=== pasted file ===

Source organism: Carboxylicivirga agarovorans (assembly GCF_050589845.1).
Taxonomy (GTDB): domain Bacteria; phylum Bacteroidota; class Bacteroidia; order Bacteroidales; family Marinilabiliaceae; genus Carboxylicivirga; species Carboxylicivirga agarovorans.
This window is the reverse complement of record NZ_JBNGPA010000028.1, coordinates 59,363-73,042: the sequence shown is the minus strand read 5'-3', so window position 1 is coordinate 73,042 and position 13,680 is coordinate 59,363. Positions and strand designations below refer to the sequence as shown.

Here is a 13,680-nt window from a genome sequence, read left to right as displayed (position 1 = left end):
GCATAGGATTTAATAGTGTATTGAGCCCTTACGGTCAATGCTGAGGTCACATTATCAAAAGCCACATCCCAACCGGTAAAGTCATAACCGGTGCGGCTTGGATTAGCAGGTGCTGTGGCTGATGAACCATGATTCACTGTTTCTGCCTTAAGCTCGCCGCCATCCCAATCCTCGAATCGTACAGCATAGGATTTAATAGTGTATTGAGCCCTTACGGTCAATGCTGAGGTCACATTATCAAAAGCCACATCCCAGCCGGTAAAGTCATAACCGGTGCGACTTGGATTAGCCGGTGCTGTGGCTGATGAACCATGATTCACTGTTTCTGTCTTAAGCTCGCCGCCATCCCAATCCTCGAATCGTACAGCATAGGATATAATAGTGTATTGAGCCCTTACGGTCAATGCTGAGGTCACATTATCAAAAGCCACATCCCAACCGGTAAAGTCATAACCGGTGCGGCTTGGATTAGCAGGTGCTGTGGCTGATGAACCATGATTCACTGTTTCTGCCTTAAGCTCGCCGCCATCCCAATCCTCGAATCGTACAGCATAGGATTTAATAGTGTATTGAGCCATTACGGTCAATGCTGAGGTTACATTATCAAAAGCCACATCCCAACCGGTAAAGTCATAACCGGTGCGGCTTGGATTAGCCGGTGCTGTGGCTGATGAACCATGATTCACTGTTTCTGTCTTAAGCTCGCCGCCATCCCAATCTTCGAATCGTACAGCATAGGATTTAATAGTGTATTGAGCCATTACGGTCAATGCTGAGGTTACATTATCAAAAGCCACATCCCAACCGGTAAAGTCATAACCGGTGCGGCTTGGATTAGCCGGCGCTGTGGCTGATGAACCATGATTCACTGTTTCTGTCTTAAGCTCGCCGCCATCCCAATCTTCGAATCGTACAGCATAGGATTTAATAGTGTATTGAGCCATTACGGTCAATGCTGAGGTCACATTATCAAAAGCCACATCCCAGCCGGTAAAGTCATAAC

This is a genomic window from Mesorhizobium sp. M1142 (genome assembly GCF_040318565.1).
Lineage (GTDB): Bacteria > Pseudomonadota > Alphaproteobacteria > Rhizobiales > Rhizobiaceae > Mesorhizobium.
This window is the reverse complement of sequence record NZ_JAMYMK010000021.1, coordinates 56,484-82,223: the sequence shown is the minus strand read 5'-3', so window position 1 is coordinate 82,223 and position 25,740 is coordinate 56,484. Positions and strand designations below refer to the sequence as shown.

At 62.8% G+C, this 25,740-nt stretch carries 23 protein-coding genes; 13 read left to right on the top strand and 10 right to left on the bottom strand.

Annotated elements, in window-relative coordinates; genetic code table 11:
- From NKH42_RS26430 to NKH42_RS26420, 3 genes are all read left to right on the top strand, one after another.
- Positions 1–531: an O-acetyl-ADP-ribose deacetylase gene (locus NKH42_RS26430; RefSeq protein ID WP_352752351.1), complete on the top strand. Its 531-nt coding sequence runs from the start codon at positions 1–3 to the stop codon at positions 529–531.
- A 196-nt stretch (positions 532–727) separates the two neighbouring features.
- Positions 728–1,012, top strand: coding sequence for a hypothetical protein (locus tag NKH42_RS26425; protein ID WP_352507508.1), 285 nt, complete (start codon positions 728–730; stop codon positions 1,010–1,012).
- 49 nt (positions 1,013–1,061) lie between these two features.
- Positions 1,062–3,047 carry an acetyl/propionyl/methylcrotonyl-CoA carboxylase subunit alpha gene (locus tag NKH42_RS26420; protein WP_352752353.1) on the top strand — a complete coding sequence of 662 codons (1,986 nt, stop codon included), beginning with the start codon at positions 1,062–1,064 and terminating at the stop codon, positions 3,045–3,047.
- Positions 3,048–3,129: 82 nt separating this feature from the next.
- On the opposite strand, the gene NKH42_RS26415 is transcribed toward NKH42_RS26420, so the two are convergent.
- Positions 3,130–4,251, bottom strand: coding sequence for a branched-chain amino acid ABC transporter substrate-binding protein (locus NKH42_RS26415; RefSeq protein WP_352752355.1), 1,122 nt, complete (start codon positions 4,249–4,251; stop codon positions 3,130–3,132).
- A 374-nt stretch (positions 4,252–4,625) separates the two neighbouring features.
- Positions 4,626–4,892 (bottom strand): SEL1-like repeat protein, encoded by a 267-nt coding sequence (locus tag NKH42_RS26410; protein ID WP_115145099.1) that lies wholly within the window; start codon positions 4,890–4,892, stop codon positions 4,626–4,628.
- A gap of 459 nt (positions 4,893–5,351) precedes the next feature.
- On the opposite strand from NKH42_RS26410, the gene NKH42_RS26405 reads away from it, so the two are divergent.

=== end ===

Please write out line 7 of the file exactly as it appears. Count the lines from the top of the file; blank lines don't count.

Lineage (GTDB): Bacteria > Pseudomonadota > Alphaproteobacteria > Rhizobiales > Rhizobiaceae > Mesorhizobium.